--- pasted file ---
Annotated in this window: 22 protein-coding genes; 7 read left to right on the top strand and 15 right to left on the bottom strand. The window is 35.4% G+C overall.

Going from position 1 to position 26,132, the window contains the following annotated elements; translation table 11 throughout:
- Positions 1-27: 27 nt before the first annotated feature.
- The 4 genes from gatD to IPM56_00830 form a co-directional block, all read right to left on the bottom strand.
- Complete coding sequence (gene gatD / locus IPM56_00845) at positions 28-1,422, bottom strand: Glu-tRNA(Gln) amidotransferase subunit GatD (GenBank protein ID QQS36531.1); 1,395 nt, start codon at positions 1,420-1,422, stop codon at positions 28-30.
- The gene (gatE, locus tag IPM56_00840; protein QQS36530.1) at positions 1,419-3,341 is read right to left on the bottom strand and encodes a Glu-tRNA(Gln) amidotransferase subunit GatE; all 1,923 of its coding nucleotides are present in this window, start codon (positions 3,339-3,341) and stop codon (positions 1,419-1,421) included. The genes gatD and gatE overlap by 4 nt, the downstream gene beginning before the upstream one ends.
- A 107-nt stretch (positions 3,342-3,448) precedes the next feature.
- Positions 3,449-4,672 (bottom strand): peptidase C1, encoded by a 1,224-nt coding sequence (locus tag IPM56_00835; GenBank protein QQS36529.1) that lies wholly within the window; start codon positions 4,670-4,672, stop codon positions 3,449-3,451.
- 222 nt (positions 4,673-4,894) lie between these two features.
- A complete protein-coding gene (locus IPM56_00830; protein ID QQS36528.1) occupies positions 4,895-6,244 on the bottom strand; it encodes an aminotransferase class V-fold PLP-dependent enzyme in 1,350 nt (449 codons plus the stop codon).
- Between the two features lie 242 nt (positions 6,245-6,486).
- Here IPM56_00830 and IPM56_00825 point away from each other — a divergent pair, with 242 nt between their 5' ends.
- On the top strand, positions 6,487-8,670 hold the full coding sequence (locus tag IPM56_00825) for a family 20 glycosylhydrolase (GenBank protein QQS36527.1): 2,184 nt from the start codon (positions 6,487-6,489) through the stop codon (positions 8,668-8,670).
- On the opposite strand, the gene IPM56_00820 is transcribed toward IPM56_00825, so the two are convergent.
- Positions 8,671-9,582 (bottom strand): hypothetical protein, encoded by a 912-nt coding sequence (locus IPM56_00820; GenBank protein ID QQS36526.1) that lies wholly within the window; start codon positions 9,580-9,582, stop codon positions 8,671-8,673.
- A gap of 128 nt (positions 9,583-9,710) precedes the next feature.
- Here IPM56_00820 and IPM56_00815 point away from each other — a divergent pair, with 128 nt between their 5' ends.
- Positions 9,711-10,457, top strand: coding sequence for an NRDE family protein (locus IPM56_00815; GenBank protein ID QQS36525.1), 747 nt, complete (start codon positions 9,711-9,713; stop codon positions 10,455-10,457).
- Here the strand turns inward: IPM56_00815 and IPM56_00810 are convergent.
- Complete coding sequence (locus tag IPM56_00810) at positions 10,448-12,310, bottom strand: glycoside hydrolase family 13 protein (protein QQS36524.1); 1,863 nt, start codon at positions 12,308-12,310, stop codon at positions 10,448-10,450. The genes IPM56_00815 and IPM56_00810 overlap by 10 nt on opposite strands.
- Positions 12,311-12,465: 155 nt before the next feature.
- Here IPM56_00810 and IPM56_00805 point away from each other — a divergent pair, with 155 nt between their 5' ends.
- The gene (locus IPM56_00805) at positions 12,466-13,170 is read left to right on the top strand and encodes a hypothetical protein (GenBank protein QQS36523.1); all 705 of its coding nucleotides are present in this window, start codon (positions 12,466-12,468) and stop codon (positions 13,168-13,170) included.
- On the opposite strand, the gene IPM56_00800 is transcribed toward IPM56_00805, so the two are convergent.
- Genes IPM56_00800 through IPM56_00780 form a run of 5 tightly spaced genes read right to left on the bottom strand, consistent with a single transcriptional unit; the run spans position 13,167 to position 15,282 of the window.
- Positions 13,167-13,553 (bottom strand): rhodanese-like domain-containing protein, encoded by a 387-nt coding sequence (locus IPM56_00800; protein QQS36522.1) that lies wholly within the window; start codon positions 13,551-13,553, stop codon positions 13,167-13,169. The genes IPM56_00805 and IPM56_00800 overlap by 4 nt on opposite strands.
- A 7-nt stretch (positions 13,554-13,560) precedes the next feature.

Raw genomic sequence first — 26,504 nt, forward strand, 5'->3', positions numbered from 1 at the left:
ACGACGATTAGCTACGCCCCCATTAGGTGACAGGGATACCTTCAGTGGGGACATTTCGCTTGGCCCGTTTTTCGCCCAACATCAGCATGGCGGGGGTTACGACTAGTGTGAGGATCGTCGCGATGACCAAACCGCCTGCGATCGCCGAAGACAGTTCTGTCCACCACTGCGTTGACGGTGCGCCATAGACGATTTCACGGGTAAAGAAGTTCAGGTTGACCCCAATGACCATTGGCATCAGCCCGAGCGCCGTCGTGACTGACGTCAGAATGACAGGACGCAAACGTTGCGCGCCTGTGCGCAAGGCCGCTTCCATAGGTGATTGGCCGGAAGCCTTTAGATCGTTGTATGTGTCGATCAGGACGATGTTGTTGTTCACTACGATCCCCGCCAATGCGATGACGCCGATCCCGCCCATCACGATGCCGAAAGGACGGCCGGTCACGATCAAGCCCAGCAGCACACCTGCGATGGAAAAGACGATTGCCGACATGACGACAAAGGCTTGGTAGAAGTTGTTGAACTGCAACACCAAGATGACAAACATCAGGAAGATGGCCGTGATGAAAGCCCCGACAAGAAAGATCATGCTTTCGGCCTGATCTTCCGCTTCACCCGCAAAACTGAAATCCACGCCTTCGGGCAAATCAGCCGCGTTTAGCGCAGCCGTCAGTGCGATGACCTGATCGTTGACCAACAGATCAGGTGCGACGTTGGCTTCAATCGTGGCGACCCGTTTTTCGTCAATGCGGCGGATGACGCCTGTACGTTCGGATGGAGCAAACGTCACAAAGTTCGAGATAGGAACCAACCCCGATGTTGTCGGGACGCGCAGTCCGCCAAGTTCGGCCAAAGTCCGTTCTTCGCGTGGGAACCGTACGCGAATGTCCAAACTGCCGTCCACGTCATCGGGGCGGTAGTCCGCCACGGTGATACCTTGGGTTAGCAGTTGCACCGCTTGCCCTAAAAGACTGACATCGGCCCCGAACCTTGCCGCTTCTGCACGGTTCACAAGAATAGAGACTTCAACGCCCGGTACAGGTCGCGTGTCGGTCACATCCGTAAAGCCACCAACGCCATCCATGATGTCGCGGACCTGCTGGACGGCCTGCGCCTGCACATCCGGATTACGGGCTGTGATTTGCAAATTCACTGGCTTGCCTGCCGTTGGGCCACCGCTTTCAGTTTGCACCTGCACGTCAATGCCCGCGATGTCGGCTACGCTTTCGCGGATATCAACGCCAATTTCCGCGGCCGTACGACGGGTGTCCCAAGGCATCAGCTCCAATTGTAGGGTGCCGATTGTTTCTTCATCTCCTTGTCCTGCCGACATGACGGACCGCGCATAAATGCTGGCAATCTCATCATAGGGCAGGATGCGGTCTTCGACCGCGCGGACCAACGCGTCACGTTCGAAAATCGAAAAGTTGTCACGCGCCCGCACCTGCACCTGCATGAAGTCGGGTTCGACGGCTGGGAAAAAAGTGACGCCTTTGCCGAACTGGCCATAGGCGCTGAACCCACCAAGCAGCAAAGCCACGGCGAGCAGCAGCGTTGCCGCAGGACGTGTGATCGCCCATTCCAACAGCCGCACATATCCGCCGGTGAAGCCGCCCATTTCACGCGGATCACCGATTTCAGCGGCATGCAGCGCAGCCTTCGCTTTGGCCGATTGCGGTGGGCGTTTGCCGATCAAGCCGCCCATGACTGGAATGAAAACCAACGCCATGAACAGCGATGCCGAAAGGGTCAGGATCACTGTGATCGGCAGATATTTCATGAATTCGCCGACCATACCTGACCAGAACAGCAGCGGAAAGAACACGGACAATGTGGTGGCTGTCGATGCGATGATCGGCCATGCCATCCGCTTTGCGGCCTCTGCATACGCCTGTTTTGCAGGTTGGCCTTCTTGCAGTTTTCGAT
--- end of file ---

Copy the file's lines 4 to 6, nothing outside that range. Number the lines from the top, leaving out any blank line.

- The 4 genes from gatD to IPM56_00830 form a co-directional block, all read right to left on the bottom strand.
- Complete coding sequence (gene gatD / locus IPM56_00845) at positions 28-1,422, bottom strand: Glu-tRNA(Gln) amidotransferase subunit GatD (GenBank protein ID QQS36531.1); 1,395 nt, start codon at positions 1,420-1,422, stop codon at positions 28-30.
- The gene (gatE, locus tag IPM56_00840; protein QQS36530.1) at positions 1,419-3,341 is read right to left on the bottom strand and encodes a Glu-tRNA(Gln) amidotransferase subunit GatE; all 1,923 of its coding nucleotides are present in this window, start codon (positions 3,339-3,341) and stop codon (positions 1,419-1,421) included. The genes gatD and gatE overlap by 4 nt, the downstream gene beginning before the upstream one ends.